June 16, 2018

Finally winding this thing down??!!

For some time now I've been saying that I'm done building cameras but somehow or another I find myself chopping something into an oblivion in the name of art and exploration.  I've also continued to wonder what I should do with this blog... Since I've started traveling for work, I'm building (and hacking) up a lot less gear but shooting a whole lot more. A trade off that I enjoy immensely!
While this blog is used mostly to share my custom and one off cameras, imagery from my travels can be found on Instagram @dirkfletcher and more detailed images of my custom cameras can be found on Flickr herehttps://www.flickr.com/photos/dirkfletcher/albums

After finishing my last 6x12 / 65mm pano camera (my favorite pano lens/format combo BTW) I've been wanting to see how small I could make a 6x12 camera in the hoped it could ride along on trips. I really like how compact my 6x17 turned out by hacking two 6x9 Zeiss Ikon bodies joined into a one, an idea inspired by the Longfellow which I found here on Magnorma's blog. 

Joining 120 Zeiss bodies makes the camera smaller in hight then if you used a single 116 or 616 camera. It's not as tall as you don't need to shim the 120 film into the larger 616 camera body. The other thing that I really like is having the feed and take up film spools next to the film gate and not behind the film gate. While this adds an inch or two to the total width of the camera, I'd rather have the extra width instead of adding an inch or two of depth to the camera.

I already had one of the two of the 6x6 Zeiss 515/16 Nettars that was needed (which is probably what got me thinking about building this camera in the first place). Once I found a second donor body with a jacked up lens on eBay the Dremel cut off wheels started spinning!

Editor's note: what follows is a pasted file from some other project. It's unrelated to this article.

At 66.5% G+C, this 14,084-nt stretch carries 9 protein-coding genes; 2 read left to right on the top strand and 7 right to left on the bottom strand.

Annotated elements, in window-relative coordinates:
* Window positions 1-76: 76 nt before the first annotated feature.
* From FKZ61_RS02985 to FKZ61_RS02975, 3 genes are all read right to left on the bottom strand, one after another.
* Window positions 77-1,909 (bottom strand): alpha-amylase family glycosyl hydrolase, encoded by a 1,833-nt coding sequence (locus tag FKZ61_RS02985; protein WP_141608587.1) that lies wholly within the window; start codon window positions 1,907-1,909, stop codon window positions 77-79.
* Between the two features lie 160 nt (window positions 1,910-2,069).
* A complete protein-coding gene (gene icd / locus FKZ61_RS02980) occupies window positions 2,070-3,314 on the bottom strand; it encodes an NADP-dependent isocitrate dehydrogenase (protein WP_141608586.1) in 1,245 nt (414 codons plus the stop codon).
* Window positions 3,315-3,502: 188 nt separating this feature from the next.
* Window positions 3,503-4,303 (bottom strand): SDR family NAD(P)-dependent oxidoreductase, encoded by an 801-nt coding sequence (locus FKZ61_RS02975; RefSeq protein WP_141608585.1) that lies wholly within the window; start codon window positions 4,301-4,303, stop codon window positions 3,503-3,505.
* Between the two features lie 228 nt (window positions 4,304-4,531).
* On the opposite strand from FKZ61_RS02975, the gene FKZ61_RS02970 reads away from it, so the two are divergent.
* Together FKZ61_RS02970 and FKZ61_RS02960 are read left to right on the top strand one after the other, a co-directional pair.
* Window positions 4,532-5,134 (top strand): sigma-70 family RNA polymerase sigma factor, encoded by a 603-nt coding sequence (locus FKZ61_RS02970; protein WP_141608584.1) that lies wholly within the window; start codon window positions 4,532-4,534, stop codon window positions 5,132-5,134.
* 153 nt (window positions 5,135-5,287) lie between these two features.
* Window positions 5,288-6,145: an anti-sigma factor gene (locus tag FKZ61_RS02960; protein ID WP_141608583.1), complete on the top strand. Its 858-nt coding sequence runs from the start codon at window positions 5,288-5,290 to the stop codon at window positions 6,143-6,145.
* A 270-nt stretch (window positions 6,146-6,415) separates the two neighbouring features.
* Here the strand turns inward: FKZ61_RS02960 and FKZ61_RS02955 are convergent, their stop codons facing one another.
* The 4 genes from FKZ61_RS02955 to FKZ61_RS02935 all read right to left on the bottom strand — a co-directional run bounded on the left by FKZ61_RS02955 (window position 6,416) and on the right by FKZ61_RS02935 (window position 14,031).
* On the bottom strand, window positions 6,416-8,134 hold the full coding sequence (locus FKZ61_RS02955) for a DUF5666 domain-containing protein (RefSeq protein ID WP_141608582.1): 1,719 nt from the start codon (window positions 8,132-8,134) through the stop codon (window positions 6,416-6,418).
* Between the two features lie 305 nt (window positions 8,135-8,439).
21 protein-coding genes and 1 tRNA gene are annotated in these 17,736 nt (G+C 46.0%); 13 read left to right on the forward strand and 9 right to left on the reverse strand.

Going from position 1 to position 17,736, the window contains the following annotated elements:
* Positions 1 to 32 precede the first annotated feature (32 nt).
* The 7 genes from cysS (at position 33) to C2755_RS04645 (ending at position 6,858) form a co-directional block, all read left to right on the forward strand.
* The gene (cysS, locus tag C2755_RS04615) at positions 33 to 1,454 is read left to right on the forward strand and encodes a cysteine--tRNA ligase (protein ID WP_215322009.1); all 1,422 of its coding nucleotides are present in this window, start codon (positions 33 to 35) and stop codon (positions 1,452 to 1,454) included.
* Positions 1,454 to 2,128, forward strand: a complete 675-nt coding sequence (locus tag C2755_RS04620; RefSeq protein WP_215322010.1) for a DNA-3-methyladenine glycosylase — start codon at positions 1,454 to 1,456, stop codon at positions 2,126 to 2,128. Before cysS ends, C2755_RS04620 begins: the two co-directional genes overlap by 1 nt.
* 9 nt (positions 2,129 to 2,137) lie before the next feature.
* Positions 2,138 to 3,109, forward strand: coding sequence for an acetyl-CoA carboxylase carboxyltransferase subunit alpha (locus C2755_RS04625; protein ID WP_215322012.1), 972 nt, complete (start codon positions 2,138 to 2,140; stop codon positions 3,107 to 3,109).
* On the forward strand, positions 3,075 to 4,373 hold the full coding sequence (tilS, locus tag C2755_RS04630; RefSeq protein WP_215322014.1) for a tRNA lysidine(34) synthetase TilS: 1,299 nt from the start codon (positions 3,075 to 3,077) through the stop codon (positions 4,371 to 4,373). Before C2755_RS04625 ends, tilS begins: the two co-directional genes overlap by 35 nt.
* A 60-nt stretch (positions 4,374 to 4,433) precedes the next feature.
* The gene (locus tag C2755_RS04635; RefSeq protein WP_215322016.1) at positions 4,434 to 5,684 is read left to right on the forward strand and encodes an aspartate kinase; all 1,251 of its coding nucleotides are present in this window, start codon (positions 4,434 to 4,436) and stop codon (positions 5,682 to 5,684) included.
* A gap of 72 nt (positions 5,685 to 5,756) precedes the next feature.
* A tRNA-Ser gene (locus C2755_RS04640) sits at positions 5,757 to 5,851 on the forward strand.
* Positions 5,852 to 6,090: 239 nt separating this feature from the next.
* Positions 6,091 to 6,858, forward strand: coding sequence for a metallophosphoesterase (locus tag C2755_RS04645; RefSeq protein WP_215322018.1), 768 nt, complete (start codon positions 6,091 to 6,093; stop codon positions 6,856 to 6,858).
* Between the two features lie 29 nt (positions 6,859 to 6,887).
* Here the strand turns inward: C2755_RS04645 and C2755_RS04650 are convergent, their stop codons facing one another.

While I love the look and speed of the 65mm f/5.6, I really wanted to make this camera as small as possible so I thought I'd pull the f/8 Super Angulon from my super lightweight 4x5 p/s camera, at least for now. For a hot second I was thinking about the f/4 and f/4.5 65's that will cover 6x12 but ultimately didn't want the size, weight or expense.

I spent a lot of time researching helicals and ultimately found a fantastically lightweight and really solid solution at a super affordable price.  

My normal preference is the gen 2 Schneider helical as it has a giant nut that screws to the back of the helical from the inside if the camera. It is lightweight with both imperial and metric markings and even a great little focus tab to hang onto while focusing. The modern Schneider, Rodenstock and even Fotoman helicals are wonderful units but are both expensive and have a flange that needs to be surface mounted to the front of the camera with a metric shit ton of small hardware. I'm not a fan of of this approach, I'd rather spend the time to get the hole size perfect and just spin the bolt on and be done with it. 

In the case of this camera, using a 'full priced' helicals wasn't an option though as it is just too big around for the 76mm height of the Zeiss cameras I am using.  That was also the case with some of the hundred dollar eBay helicals as well, they are too big and would overhang both top and bottom of the camera too much.
I had long wondered about the m42, m58 and m65mm helicals w/o markings that are pretty pervasive around the net. After looking at a bunch of them (and a bunch of custom cameras that use them) I ordered an m58 with the hopes that I can use either a Cokin 58mm filter adapter or even a 58mm metal lens hood for the rear mount and a 58mm filter stacker cap for the front lens board.